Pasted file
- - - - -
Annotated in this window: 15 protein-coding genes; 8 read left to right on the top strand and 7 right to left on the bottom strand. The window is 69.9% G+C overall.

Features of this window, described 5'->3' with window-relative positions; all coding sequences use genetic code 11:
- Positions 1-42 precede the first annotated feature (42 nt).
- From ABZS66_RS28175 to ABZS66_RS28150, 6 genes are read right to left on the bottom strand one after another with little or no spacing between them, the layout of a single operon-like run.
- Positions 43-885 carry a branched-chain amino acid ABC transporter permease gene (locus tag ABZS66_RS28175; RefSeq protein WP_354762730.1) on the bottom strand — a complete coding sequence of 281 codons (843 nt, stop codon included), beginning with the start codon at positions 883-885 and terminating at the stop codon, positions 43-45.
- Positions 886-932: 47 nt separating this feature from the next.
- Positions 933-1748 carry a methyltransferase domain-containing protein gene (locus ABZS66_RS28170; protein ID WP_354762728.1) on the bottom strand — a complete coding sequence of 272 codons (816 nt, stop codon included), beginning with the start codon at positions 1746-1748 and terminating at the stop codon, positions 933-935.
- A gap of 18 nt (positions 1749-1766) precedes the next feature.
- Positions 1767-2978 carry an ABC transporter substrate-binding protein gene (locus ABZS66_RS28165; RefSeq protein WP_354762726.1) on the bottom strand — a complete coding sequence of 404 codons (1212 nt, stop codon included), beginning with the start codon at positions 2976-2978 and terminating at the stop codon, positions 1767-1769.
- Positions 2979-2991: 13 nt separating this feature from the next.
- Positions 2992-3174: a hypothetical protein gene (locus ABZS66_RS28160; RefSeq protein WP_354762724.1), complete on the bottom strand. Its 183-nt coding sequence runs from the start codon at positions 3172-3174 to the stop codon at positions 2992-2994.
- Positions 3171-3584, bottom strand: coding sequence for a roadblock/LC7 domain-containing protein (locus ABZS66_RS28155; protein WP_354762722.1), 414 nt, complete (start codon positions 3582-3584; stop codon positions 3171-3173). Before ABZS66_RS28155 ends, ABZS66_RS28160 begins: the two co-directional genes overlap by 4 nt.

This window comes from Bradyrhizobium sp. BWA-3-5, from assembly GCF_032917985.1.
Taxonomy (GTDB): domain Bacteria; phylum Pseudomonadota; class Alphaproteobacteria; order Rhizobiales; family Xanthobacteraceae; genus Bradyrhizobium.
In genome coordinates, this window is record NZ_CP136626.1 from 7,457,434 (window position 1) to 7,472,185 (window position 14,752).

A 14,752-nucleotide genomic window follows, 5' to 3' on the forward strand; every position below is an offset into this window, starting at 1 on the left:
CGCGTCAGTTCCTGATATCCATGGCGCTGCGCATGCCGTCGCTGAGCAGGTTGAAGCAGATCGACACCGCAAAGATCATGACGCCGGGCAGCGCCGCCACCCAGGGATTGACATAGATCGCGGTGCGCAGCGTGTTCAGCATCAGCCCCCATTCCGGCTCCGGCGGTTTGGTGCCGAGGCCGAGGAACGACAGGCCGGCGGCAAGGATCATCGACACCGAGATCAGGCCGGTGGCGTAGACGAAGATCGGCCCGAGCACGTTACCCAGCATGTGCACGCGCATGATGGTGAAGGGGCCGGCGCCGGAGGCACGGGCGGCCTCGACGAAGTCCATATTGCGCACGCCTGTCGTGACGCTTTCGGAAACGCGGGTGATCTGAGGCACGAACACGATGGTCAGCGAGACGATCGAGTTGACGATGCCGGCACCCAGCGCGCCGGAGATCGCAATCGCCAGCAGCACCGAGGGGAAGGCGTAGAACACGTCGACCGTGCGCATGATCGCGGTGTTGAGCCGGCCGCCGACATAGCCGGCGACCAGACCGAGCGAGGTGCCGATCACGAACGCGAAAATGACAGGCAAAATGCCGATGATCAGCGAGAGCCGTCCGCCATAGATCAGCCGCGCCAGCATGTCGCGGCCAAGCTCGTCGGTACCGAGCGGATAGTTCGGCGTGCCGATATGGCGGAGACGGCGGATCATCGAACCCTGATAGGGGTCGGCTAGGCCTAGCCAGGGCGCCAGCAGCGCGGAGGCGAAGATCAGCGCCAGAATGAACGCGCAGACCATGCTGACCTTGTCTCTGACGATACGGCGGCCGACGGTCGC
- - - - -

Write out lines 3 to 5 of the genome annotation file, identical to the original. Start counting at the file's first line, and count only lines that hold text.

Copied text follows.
- Positions 1-42 precede the first annotated feature (42 nt).
- From ABZS66_RS28175 to ABZS66_RS28150, 6 genes are read right to left on the bottom strand one after another with little or no spacing between them, the layout of a single operon-like run.
- Positions 43-885 carry a branched-chain amino acid ABC transporter permease gene (locus tag ABZS66_RS28175; RefSeq protein WP_354762730.1) on the bottom strand — a complete coding sequence of 281 codons (843 nt, stop codon included), beginning with the start codon at positions 883-885 and terminating at the stop codon, positions 43-45.